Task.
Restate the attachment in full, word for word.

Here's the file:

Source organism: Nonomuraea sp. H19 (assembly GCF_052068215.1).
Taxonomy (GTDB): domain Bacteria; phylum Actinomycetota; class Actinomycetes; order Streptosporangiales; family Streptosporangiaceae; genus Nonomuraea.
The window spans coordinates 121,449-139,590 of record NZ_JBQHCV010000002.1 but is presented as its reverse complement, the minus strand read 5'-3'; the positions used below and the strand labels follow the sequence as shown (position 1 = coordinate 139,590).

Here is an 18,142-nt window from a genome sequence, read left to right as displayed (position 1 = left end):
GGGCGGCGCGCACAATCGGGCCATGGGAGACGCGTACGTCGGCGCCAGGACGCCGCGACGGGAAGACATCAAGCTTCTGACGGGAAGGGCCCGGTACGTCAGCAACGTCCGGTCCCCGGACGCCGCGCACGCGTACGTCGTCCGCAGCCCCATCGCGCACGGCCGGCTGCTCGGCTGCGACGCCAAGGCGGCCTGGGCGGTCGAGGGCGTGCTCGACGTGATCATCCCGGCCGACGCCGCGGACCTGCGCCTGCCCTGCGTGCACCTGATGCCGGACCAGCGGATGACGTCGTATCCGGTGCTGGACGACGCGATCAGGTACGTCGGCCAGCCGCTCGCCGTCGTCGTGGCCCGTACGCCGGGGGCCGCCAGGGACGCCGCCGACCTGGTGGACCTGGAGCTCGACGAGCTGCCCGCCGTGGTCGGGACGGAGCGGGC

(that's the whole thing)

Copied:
Source organism: Nonomuraea sp. H19 (assembly GCF_052068215.1).
Taxonomy (GTDB): domain Bacteria; phylum Actinomycetota; class Actinomycetes; order Streptosporangiales; family Streptosporangiaceae; genus Nonomuraea.
The window spans coordinates 121,449-139,590 of record NZ_JBQHCV010000002.1 but is presented as its reverse complement, the minus strand read 5'-3'; the positions used below and the strand labels follow the sequence as shown (position 1 = coordinate 139,590).

Here is an 18,142-nt window from a genome sequence, read left to right as displayed (position 1 = left end):
GGGCGGCGCGCACAATCGGGCCATGGGAGACGCGTACGTCGGCGCCAGGACGCCGCGACGGGAAGACATCAAGCTTCTGACGGGAAGGGCCCGGTACGTCAGCAACGTCCGGTCCCCGGACGCCGCGCACGCGTACGTCGTCCGCAGCCCCATCGCGCACGGCCGGCTGCTCGGCTGCGACGCCAAGGCGGCCTGGGCGGTCGAGGGCGTGCTCGACGTGATCATCCCGGCCGACGCCGCGGACCTGCGCCTGCCCTGCGTGCACCTGATGCCGGACCAGCGGATGACGTCGTATCCGGTGCTGGACGACGCGATCAGGTACGTCGGCCAGCCGCTCGCCGTCGTCGTGGCCCGTACGCCGGGGGCCGCCAGGGACGCCGCCGACCTGGTGGACCTGGAGCTCGACGAGCTGCCCGCCGTGGTCGGGACGGAGCGGGC